There are a lot of great rivalries in South Jersey and our sports department has seen a lot of them sideways.
What’s the best that they’ve been a part of at work?
This is the question of this week in the round table of journalists.
What’s the best rivalry you’ve had while covering high school sports in South Jersey?
There is no doubt that Vineland-Millville is the best rivalry in the region. Think of it as the South Jersey feud between the Hatfields and the McCoys. Whatever the sport, tensions are at their highest when these two border towns clash. To put it simply, the two parties don’t like each other. Some coaches won’t even mention the name of the other city when discussing it.
And it doesn’t get bigger than in football.
Legend has it that fans on both sides bet a weekly paycheck to the 1940s and 1950s on the big game between Vineland and Millville.
The rivalry is one of the longest in the country, starting in 1893, and will reach a special stage later this fall when they meet for the 150th time on Thanksgiving.
However, two of the best rivalries I have covered have come from the individual side.
The fight produced many epic battles, but few can match the wars fought by Joe Alexander of Delsea and Mark Manchio of Sterling as well as Mark Saul of Millville and Karl Haywood of Schalick.
The Alexander-Manchio rivalry included two encounters in the Region 8 final and two more times in the national final.
In 1998, a young man at the time, Manchio, beat the then defending champion Alexander with a thrilling overtime pin in the Region 8 final, producing a decibel level in the Absegami gym that I didn’t. had never heard before or since.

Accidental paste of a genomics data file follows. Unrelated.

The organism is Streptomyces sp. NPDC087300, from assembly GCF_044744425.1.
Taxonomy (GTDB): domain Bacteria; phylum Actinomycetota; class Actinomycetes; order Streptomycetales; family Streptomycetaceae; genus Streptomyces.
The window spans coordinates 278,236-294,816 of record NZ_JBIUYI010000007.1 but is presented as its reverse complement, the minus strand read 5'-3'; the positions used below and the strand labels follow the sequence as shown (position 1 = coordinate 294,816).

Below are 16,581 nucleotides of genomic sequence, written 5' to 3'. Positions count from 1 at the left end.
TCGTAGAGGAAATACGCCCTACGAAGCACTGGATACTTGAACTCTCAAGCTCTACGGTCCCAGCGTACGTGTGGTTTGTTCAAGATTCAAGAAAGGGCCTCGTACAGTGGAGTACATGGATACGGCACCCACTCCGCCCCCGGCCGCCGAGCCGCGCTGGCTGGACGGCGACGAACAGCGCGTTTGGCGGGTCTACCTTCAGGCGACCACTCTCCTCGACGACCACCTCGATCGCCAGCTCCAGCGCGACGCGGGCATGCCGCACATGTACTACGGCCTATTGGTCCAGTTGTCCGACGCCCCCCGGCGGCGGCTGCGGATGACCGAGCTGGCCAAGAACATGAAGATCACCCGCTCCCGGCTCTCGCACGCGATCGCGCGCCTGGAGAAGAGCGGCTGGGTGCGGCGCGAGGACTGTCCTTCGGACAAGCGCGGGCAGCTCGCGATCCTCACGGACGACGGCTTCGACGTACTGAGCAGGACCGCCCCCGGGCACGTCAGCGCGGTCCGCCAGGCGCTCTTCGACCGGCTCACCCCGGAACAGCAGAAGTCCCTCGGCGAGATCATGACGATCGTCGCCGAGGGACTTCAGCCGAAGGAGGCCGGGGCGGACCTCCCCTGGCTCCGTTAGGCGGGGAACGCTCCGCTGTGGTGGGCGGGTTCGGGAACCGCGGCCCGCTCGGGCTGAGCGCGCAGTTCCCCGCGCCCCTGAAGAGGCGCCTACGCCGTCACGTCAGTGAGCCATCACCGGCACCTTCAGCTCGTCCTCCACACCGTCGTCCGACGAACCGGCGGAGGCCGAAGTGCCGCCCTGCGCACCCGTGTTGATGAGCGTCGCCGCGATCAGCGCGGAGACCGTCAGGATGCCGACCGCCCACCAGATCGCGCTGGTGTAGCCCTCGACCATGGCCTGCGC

Alexander retaliated the following week with a 4-2 decision in the 112-pound state final.
The following year, Manchio won a 4-3 decision in the regional title fight and a 6-5 victory in the 119-pound state final.
Manchio and Alexander remain two of the best wrestlers I have seen in my career
In 1995, Saul and Haywood met three times, all resulting in one-point decisions. Saul won the first bout of the District Finals before Haywood returned the favor a week later in the Regional Finals. The following week, Saul claimed a one-point victory in the state semifinals en route to his first of two state titles.
The easy answer would be Vineland-Millville. There is no rivalry in South Jersey that I have covered more. I’ve seen the Fighting Clan and the Thunderbolts face off on every playing surface: the grill, the hardwood, the pool, the track, the tennis court, the golf course, and the court.
I watched a lot of great games – most notably the incredible Thanksgiving 2014 game in which Millville won 44-40.
However, the most memorable rivalry I have experienced was between the boys’ basketball programs at Haddonfield and Camden.
In 2017, I missed John Evans hitting a runner with 6.2 seconds left in overtime as the Panthers won 42-40 in the South Jersey Group 2 final.
But I caught the playoff game the following year as Haddonfield’s Mike DePersia hit a takedown with two seconds left in overtime in a 54-53 triumph in the section semifinals.
Two years, two hours of overtime. Couldn’t get better, right?
Dan Fleming of Haddonfield buried a 3-point draw with eight seconds left in regulation to force overtime for the third year in a row, and the Haddons went on to win the rubber game with a 69-67 triumph in the South final 2.